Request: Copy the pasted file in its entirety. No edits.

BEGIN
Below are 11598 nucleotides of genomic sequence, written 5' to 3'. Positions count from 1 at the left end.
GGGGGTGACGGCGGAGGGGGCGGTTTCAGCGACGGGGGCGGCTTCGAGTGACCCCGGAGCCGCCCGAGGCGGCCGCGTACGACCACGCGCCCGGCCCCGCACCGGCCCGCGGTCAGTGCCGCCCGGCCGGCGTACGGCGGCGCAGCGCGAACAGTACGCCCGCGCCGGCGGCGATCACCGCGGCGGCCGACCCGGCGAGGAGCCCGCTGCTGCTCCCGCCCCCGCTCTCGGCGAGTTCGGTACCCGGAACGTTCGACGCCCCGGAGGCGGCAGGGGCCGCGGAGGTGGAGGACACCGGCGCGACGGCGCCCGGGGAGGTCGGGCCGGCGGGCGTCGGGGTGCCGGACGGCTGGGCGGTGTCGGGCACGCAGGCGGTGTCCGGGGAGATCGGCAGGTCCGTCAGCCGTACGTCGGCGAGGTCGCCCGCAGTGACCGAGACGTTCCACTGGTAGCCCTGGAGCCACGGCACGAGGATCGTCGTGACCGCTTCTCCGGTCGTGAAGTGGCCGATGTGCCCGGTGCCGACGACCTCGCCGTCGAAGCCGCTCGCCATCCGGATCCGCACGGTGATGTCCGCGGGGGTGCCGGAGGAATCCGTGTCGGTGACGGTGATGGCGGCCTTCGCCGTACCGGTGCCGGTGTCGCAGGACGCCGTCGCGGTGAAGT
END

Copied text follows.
Below are 11598 nucleotides of genomic sequence, written 5' to 3'. Positions count from 1 at the left end.
GGGGGTGACGGCGGAGGGGGCGGTTTCAGCGACGGGGGCGGCTTCGAGTGACCCCGGAGCCGCCCGAGGCGGCCGCGTACGACCACGCGCCCGGCCCCGCACCGGCCCGCGGTCAGTGCCGCCCGGCCGGCGTACGGCGGCGCAGCGCGAACAGTACGCCCGCGCCGGCGGCGATCACCGCGGCGGCCGACCCGGCGAGGAGCCCGCTGCTGCTCCCGCCCCCGCTCTCGGCGAGTTCGGTACCCGGAACGTTCGACGCCCCGGAGGCGGCAGGGGCCGCGGAGGTGGAGGACACCGGCGCGACGGCGCCCGGGGAGGTCGGGCCGGCGGGCGTCGGGGTGCCGGACGGCTGGGCGGTGTCGGGCACGCAGGCGGTGTCCGGGGAGATCGGCAGGTCCGTCAGCCGTACGTCGGCGAGGTCGCCCGCAGTGACCGAGACGTTCCACTGGTAGCCCTGGAGCCACGGCACGAGGATCGTCGTGACCGCTTCTCCGGTCGTGAAGTGGCCGATGTGCCCGGTGCCGACGACCTCGCCGTCGAAGCCGCTCGCCATCCGGATCCGCACGGTGATGTCCGCGGGGGTGCCGGAGGAATCCGTGTCGGTGACGGTGATGGCGGCCTTCGCCGTACCGGTGCCGGTGTCGCAGGACGCCGTCGCGGTGAAGT